- Students in the BA programme Philosophy: first year BA has been successfully completed, as well as the second-year course Philosophy of Science (Wetenschapsfilosofie).
- Prerequisites for students from other departments (including contractstudenten): successful completion of their first year BA, as well as the BA course Philosophy of Science (Wetenschapsfilosofie).
This course has a limited number of places available for students from other departments.
It is vital to understand the philosophical impact of the Darwinian Revolution, which has affected every aspect of our lives. The image that human beings long held of their place in the world, the meaning of their existence, and their view of the relationship they have to each other and to all living things were ruptured. The philosophical implications of Darwinism extend to almost all philosophical, ethical, moral, religious, social, and political domains. In this course, we will examine philosophical crises and conflicts that were created or spurred by the Darwinian Revolution, in scientific, ethical, and philosophical concepts, from life, species, and humanity to struggle, truth, and justice. Questions that we will consider include whether religion is compatible with evolution, the relevance of evolution for ethical and moral issues, and whether Darwinism can be extended to other domains, from politics and ideas to artificial intelligence. The overall focus of the class is the nature of crises that Darwinism has spawned, the relevance of “meaning” in a Darwinian world, and the extent to which Darwinism has impacted our most basic concepts and values.
The instructor will provide lectures, students will read most of a required text and a few published articles, and engage in class discussion as well as build a group blog.
This course aims to give students an overview of philosophical controversies spawned by the Darwinian Revolution and, in particular, the implications of Darwinism for general philosophical, ethical, social, religious, moral and political questions.
Students who successfully complete the course will have a good understanding of:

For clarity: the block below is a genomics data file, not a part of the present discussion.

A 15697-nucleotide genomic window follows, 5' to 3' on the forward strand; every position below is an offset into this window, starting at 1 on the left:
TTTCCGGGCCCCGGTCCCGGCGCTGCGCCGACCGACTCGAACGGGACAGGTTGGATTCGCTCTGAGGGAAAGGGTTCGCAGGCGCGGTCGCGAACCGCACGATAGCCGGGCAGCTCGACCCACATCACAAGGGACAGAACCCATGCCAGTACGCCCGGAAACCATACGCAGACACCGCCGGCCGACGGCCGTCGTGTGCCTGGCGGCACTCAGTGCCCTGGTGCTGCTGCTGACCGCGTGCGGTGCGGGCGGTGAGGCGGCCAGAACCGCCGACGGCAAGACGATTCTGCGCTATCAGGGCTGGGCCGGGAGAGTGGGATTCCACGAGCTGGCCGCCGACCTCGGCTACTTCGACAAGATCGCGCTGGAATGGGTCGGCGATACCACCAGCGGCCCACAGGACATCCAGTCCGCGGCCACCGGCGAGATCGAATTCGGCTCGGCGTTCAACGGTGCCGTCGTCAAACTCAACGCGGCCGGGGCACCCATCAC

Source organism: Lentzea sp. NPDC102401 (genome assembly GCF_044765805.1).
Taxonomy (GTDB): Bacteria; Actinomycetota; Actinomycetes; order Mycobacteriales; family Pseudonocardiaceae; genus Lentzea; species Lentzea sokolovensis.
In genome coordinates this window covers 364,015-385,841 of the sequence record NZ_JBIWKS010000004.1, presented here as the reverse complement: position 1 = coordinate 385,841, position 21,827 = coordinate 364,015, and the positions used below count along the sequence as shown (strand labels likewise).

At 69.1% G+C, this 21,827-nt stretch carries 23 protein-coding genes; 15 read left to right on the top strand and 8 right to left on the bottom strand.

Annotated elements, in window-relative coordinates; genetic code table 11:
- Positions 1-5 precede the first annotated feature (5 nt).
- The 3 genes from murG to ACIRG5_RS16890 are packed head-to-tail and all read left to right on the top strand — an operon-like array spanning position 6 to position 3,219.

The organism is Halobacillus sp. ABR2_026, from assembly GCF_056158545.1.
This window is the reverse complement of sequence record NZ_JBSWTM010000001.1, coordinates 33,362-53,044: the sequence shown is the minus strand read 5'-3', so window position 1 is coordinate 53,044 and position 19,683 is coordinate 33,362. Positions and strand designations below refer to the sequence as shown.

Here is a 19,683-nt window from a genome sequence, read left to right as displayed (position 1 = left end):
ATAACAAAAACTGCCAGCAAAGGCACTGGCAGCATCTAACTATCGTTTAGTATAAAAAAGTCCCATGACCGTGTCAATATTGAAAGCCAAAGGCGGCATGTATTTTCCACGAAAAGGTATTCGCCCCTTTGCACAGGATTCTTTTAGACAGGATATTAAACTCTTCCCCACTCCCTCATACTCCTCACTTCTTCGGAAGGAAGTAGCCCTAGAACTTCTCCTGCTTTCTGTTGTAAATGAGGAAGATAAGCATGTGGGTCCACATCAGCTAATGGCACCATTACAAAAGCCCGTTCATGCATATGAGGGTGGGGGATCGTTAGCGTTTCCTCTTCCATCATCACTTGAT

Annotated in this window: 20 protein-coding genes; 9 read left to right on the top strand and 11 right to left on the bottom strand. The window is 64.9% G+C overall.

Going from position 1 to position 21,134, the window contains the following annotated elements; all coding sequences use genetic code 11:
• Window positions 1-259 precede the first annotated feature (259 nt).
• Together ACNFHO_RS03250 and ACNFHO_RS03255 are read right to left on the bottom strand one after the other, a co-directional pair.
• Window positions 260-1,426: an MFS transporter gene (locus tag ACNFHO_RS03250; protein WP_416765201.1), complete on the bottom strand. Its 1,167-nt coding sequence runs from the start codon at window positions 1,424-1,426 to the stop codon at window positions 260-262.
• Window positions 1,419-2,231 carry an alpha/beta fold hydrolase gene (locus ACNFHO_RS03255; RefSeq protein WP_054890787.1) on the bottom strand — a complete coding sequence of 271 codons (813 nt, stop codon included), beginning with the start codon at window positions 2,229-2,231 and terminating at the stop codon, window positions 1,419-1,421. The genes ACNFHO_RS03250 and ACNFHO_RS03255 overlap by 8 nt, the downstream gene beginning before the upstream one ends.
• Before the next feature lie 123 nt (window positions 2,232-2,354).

- the philosophical impact of the Darwinian Revolution;
- the implications of Darwinism for ethical, social, religious, and political issues;
- how Darwinism has shaped modern discourse about questions of “meaning”;
- the impact of evolutionary theory on basic concepts and notions: Including the notion of “humanity,” “species,” “organism,” and “life”.
Students who successfully complete the course will be able to:
- provide an overview of the philosophical revance of evolutionary theory, and formulate ethical, moral, and political responses to its more controversial aspects;
- draw on experience in formulating philosophical arguments and essays.
Mode of instruction
- Lectures and seminars
Class attendance is required.
Total course load (10 EC): 280 hours.
Attending lectures and seminars (14 weeks x 3 hrs.): 42 hours
Studying the compulsory literature (approximately 400 pages): 60 hours
Midterm paper (including reading / research): 58 hours
Final paper (including reading / research): 120 hours
- Midterm paper, of 5+ pages (30% of the final grade)
- Final paper, 10+ pages (60% of the final grade)
- Class participation (10% of the final grade)
One resit will be offered, covering one or both of the papers.
Blackboard will be used for posting course material and sharing relevant links and supplementary information helpful to the student in the course.
- K. Sterelny and P. Griffiths, Sex and Death. Chicago: University of Chicago Press, 1999.
- Additional reading assignments will be posted on Blackboard; students will utilize the library’s online catalog, through which all additional reading assignments will be available.
Exchange students and Study Abroad students, please see the Study in Leiden website for information on how to apply.
Registration Studeren à la carte and Contractonderwijs
Registration Studeren à la carte: not applicable